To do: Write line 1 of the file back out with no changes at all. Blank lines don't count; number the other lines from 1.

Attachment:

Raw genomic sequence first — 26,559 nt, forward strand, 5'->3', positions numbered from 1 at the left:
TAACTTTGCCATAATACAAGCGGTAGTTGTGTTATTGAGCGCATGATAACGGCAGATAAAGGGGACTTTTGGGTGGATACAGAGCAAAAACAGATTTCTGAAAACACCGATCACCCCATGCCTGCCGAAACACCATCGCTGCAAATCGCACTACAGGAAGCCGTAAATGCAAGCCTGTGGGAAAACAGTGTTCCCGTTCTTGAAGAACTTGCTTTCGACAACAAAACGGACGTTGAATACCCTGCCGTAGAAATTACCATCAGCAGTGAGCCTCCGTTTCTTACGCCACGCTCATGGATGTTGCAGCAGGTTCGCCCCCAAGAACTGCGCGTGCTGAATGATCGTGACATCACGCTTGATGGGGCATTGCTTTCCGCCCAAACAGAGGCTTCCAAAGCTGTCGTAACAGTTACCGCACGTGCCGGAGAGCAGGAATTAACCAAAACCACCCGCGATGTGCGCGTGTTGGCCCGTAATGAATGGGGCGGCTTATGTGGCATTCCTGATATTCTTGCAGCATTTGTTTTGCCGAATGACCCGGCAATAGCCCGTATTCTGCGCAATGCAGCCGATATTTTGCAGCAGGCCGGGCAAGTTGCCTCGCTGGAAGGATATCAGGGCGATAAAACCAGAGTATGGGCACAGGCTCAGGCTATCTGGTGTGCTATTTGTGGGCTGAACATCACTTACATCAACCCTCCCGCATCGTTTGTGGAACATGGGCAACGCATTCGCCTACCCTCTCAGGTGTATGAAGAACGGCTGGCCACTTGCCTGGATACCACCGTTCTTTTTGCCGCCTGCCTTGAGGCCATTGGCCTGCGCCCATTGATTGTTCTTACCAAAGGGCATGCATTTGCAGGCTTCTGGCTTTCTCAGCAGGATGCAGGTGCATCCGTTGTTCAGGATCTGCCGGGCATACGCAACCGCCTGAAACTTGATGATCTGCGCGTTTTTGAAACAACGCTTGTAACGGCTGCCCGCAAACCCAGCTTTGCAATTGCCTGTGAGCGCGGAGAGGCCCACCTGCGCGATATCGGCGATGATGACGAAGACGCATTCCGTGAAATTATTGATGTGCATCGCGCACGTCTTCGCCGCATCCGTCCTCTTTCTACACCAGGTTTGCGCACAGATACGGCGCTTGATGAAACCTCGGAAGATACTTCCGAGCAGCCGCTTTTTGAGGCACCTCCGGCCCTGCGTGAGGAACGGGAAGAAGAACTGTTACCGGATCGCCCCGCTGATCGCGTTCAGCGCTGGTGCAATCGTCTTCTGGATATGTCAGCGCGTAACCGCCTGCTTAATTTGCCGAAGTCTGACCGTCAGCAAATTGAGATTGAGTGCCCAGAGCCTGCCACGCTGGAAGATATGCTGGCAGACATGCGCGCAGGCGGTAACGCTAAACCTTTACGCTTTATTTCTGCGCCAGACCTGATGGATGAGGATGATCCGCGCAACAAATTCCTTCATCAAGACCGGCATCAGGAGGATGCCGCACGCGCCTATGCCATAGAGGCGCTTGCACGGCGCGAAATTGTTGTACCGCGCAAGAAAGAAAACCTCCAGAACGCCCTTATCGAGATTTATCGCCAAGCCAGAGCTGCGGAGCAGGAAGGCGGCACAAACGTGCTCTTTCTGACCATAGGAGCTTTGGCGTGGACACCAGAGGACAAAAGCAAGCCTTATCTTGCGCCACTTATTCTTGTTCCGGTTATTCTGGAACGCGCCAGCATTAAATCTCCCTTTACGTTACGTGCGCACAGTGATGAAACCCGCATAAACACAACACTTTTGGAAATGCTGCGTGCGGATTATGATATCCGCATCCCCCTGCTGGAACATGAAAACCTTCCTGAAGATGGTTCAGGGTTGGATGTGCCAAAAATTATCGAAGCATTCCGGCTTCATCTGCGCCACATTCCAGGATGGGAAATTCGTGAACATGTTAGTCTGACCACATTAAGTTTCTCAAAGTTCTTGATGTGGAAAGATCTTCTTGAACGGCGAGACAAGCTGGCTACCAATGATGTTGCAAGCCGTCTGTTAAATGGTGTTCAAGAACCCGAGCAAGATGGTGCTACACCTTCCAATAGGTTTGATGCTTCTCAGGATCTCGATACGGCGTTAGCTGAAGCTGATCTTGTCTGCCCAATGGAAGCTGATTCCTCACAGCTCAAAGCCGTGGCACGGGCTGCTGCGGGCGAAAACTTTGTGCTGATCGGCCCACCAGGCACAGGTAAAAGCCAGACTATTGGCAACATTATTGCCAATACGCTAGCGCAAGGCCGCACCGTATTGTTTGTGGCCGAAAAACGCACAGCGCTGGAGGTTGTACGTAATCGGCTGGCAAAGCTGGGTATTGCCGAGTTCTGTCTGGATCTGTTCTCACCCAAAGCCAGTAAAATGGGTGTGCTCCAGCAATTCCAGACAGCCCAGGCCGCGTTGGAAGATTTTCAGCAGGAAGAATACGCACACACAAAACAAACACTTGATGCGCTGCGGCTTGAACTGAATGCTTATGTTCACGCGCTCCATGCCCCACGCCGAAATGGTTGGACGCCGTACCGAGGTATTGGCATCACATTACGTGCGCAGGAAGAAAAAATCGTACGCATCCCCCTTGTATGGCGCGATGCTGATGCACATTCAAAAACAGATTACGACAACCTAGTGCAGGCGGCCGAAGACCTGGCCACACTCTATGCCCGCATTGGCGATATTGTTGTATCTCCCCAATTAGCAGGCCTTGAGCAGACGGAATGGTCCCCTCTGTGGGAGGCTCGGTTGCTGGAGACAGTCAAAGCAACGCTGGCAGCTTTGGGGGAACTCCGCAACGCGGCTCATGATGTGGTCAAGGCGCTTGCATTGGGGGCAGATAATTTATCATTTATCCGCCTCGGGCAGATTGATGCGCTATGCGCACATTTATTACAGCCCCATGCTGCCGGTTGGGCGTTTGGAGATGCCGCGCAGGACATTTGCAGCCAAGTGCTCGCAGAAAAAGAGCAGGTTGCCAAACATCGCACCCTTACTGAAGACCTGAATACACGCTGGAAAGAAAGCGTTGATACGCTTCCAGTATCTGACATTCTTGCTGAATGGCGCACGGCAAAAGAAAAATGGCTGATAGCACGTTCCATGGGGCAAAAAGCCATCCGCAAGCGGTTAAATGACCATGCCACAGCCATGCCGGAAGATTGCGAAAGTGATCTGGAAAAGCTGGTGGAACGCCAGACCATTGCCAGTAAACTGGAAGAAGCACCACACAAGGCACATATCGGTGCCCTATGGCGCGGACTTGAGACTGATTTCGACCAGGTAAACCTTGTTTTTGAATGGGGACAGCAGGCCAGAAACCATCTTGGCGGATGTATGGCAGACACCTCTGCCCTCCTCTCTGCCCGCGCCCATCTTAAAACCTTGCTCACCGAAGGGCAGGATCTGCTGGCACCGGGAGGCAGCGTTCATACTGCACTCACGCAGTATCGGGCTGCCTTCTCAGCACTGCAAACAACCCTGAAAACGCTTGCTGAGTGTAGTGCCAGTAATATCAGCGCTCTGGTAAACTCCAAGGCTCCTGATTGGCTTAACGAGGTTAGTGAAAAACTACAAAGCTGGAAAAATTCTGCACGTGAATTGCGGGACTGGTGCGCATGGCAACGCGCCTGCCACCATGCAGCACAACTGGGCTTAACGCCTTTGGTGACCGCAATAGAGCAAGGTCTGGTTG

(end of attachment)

Raw genomic sequence first — 26,559 nt, forward strand, 5'->3', positions numbered from 1 at the left: